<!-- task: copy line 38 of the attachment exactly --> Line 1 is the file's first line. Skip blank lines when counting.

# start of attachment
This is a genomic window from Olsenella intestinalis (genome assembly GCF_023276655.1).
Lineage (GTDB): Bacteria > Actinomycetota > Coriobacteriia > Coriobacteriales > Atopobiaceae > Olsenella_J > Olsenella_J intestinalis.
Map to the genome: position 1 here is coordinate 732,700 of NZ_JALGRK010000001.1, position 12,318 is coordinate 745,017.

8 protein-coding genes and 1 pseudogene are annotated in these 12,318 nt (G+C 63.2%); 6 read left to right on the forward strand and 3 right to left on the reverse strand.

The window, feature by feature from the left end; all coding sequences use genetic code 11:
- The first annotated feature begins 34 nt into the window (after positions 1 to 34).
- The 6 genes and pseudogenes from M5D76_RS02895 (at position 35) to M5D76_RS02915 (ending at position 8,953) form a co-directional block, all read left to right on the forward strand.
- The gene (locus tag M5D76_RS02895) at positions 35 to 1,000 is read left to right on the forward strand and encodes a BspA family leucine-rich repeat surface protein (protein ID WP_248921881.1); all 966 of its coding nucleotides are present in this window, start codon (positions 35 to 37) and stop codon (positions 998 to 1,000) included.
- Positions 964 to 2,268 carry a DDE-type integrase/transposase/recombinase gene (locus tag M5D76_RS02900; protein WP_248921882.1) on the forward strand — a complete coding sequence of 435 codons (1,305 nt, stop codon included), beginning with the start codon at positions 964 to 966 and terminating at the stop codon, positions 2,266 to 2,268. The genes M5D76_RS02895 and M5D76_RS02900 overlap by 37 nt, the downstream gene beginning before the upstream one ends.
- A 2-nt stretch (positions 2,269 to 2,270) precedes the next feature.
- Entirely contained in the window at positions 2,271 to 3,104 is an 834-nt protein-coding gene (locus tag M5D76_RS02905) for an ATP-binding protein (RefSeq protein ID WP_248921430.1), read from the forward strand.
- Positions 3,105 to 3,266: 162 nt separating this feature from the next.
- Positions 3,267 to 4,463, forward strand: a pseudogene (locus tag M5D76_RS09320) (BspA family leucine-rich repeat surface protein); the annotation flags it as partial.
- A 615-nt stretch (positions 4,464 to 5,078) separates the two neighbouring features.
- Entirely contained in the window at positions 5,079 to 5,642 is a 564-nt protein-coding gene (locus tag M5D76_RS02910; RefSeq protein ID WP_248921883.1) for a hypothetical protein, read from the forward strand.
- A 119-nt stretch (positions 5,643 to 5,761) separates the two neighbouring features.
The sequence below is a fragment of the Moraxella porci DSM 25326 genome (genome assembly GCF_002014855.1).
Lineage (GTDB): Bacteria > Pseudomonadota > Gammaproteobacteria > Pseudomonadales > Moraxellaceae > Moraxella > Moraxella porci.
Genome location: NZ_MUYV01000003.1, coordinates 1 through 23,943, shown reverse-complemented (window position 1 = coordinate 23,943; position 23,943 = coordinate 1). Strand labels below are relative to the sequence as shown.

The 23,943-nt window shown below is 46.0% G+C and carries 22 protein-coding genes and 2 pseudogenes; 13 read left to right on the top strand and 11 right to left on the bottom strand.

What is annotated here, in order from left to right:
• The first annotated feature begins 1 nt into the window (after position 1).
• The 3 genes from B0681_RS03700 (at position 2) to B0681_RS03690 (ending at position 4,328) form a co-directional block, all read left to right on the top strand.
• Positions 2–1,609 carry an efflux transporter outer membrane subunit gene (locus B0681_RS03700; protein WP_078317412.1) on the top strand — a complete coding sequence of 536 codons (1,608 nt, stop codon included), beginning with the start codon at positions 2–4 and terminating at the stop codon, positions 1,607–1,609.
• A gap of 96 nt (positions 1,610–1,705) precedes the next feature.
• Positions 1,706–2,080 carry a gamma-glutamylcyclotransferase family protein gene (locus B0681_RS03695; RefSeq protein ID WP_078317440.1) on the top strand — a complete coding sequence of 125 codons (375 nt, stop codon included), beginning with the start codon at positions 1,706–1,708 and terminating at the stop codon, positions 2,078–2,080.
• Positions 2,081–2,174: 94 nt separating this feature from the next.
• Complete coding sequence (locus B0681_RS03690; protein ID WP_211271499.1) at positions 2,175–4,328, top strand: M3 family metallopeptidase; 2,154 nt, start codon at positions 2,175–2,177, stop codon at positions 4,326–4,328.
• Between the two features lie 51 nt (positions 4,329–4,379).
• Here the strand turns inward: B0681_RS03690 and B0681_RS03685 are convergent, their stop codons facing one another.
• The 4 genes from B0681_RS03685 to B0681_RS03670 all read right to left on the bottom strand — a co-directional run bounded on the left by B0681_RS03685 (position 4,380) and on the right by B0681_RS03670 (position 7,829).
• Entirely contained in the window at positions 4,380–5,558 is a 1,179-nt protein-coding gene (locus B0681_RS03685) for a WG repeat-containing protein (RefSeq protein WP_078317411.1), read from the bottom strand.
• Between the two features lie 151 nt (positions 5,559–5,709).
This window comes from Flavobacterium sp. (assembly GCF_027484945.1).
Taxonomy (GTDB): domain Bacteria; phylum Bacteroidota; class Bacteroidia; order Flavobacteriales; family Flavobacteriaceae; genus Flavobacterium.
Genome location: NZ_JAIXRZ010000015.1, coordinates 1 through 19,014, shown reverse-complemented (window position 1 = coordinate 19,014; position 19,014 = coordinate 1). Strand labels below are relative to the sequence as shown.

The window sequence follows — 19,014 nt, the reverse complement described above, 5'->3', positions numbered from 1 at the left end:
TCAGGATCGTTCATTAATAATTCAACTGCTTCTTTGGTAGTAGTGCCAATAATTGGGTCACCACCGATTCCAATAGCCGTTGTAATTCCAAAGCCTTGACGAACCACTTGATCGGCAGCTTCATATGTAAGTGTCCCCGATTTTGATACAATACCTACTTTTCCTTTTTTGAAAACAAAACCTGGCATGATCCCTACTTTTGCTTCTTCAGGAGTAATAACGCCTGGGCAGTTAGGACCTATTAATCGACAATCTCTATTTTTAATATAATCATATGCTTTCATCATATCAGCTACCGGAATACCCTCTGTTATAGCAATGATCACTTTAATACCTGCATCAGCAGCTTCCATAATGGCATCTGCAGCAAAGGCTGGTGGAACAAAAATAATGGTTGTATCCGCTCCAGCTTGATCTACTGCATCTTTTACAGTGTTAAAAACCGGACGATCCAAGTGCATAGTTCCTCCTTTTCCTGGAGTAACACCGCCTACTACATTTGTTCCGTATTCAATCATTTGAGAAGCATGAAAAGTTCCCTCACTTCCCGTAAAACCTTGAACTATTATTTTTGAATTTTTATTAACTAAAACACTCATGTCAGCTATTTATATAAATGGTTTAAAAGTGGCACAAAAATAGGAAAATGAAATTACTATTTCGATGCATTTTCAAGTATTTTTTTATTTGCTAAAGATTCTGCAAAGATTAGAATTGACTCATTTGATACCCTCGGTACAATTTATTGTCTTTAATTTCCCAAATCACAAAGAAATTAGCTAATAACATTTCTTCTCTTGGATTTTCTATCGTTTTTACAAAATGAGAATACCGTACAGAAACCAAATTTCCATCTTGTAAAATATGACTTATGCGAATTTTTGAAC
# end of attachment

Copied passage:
TCAGGATCGTTCATTAATAATTCAACTGCTTCTTTGGTAGTAGTGCCAATAATTGGGTCACCACCGATTCCAATAGCCGTTGTAATTCCAAAGCCTTGACGAACCACTTGATCGGCAGCTTCATATGTAAGTGTCCCCGATTTTGATACAATACCTACTTTTCCTTTTTTGAAAACAAAACCTGGCATGATCCCTACTTTTGCTTCTTCAGGAGTAATAACGCCTGGGCAGTTAGGACCTATTAATCGACAATCTCTATTTTTAATATAATCATATGCTTTCATCATATCAGCTACCGGAATACCCTCTGTTATAGCAATGATCACTTTAATACCTGCATCAGCAGCTTCCATAATGGCATCTGCAGCAAAGGCTGGTGGAACAAAAATAATGGTTGTATCCGCTCCAGCTTGATCTACTGCATCTTTTACAGTGTTAAAAACCGGACGATCCAAGTGCATAGTTCCTCCTTTTCCTGGAGTAACACCGCCTACTACATTTGTTCCGTATTCAATCATTTGAGAAGCATGAAAAGTTCCCTCACTTCCCGTAAAACCTTGAACTATTATTTTTGAATTTTTATTAACTAAAACACTCATGTCAGCTATTTATATAAATGGTTTAAAAGTGGCACAAAAATAGGAAAATGAAATTACTATTTCGATGCATTTTCAAGTATTTTTTTATTTGCTAAAGATTCTGCAAAGATTAGAATTGACTCATTTGATACCCTCGGTACAATTTATTGTCTTTAATTTCCCAAATCACAAAGAAATTAGCTAATAACATTTCTTCTCTTGGATTTTCTATCGTTTTTACAAAATGAGAATACCGTACAGAAACCAAATTTCCATCTTGTAAAATATGACTTATGCGAATTTTTGAAC